Artist’s Installation: Escalators

Over the past ten years or so, I’ve been fortunate enough to have worked with several artists to create systems for them to display their artwork. You can see some of these here. Most of these pieces have been built out of wood, copper and more recently, welded steel. So when Lise, my poet partner, was invited to participate in an installation at the Blink Gallery, entitled “Something Leads to Something Else“, curated by a wonderful Ottawa artist, Deborah Margo, my creative juices started to flow!  Deborah and I have worked on many projects together and I was looking forward to seeing what the three of us would come up with.

The installation became a stand-alone drafting table-cum-podium on which Lise’s poetry books and notes would rest. The pair of escalators would stand behind this and in front of a large monitor with the audio and video component to her poetry.  Here is a picture of the final result so that the rest of the discussion has some context.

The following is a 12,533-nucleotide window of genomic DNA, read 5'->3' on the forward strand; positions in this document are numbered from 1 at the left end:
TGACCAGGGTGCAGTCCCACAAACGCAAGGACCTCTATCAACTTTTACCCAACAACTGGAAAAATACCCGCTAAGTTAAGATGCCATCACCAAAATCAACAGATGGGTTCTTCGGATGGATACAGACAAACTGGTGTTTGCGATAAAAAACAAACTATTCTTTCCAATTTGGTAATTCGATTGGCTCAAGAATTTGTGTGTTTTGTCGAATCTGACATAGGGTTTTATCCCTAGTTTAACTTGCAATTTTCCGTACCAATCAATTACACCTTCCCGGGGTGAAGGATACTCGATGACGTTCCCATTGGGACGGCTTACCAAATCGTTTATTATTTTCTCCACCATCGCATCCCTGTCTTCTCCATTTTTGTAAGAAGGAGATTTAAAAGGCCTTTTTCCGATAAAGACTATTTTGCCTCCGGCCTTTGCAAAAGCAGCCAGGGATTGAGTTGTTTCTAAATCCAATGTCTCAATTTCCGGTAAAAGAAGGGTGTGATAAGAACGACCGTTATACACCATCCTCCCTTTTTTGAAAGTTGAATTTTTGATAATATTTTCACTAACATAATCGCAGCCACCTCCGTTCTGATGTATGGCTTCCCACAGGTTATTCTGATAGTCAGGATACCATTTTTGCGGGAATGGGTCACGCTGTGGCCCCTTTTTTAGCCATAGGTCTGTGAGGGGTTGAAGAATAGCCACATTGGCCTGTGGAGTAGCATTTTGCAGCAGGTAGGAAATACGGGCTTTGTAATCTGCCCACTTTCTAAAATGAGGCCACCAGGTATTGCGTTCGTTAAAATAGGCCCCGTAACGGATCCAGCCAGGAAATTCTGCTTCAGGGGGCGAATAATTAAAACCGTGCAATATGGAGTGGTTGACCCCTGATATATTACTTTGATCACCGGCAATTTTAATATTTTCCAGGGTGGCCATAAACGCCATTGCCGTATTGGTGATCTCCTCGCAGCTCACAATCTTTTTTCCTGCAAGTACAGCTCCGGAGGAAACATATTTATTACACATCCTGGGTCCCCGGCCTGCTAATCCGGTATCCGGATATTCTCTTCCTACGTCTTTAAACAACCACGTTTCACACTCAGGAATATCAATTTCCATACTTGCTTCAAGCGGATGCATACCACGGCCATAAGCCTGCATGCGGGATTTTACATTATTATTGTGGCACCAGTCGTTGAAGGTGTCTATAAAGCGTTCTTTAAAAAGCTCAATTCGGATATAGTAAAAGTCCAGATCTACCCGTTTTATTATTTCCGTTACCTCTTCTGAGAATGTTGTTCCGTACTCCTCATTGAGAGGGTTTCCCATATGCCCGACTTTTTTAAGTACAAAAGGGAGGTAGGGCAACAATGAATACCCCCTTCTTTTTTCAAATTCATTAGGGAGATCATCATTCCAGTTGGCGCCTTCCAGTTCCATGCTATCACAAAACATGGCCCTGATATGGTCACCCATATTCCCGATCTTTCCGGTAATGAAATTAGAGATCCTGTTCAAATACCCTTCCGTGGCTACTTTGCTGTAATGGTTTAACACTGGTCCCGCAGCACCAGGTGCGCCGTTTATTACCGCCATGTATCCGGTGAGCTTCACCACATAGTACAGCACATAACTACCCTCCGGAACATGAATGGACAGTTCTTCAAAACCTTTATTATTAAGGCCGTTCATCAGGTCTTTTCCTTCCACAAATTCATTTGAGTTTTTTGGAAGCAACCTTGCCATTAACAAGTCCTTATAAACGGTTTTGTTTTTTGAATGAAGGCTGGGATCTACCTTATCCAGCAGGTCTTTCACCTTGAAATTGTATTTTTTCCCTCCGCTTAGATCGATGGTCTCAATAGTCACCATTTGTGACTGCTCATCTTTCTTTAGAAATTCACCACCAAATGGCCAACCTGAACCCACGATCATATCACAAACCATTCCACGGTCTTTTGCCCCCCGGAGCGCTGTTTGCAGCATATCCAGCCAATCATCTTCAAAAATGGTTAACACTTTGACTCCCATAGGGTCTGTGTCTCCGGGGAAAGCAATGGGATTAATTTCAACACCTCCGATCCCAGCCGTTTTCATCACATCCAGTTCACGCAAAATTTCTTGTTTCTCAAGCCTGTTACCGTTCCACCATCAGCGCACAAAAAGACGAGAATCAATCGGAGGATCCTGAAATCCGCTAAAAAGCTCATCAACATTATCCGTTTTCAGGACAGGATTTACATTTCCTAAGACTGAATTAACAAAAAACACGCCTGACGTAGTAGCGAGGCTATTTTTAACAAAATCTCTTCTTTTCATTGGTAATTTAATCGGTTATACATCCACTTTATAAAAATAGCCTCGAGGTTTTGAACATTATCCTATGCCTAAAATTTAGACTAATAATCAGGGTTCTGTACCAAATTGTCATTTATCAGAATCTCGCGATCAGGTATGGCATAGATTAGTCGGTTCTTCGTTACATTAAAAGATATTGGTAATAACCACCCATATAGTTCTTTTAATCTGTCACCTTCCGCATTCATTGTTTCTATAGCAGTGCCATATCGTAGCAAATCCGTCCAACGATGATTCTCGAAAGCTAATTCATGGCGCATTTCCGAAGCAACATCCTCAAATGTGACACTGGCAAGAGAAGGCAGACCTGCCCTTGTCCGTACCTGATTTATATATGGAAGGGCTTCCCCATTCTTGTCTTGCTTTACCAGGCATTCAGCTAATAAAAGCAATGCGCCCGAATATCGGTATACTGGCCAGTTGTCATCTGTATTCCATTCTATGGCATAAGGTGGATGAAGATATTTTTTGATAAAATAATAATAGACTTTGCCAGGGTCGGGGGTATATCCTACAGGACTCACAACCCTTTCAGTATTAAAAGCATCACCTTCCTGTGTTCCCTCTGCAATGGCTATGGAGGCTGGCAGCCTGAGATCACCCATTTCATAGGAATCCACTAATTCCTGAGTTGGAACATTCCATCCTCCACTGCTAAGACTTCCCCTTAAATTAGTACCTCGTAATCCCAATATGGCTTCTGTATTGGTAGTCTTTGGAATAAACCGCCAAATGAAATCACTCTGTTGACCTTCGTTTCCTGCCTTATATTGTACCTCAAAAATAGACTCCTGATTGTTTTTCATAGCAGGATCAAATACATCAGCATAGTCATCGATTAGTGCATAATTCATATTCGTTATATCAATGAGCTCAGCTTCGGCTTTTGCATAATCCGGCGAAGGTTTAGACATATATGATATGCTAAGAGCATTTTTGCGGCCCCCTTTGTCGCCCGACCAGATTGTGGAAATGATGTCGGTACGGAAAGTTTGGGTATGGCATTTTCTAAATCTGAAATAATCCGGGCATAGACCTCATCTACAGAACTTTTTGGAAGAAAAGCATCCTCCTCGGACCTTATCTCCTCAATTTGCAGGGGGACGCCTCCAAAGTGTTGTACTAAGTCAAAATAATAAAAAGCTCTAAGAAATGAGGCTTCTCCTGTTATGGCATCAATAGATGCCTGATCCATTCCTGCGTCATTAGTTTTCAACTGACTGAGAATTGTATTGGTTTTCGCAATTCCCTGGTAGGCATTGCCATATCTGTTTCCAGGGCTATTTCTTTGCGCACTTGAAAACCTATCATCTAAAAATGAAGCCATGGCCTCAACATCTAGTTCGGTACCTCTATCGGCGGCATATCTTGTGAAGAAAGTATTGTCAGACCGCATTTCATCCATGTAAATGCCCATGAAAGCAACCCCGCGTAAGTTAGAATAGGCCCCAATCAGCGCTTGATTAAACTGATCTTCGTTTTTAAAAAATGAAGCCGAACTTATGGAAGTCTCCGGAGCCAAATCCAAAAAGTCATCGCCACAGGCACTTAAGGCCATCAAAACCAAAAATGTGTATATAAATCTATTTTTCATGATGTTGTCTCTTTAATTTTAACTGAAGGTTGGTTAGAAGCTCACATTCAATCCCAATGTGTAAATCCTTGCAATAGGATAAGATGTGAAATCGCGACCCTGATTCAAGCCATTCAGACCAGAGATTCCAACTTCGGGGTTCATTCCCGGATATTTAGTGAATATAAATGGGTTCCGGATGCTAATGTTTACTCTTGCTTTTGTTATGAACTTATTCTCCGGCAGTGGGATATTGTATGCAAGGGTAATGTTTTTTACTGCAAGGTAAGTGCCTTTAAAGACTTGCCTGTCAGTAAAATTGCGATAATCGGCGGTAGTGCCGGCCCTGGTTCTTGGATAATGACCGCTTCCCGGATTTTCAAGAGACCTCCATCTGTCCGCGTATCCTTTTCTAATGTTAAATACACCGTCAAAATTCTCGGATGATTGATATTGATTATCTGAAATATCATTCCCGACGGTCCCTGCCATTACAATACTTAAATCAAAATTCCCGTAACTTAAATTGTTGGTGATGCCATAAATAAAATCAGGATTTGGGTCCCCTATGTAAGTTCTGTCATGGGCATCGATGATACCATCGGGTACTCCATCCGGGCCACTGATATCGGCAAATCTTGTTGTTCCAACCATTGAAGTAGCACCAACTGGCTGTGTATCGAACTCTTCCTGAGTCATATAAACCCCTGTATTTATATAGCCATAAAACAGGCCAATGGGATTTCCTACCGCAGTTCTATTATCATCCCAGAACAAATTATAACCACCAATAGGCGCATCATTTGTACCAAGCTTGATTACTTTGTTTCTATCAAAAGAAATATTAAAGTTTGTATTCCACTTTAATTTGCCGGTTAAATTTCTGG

Lise's Art Installation

Lise’s Art Installation

I needed to construct a pair of model escalators that would carry a couple of small figures up and down in front of a projected display. I could smell an Arduino-based project immediately and set about creating cardboard models to get the dimensions right. I then cut some clear 3/16″ plexiglass into the shape of the escalators and installed a geared-down stepper motor with a toothed timing pulley at the bottom. This pulley engaged with a loop of lightly-tensioned timing belt that also passed over an upper idler wheel. At the join of the timing belt, I glued a small angled piece of LEGO, onto which we could attach a LEGO character.

While driving the stepper motor forward and backwards to raise and lower the character was simple enough, I could not allow them to travel over the top or bottom of the loop. I made a simple optical sensor (a white LED and photo-resistor) whose light beam would be broken when interrupted by the character mount. The images show the completed escalator with the stepper, the drive belt assembly and the optical sensor.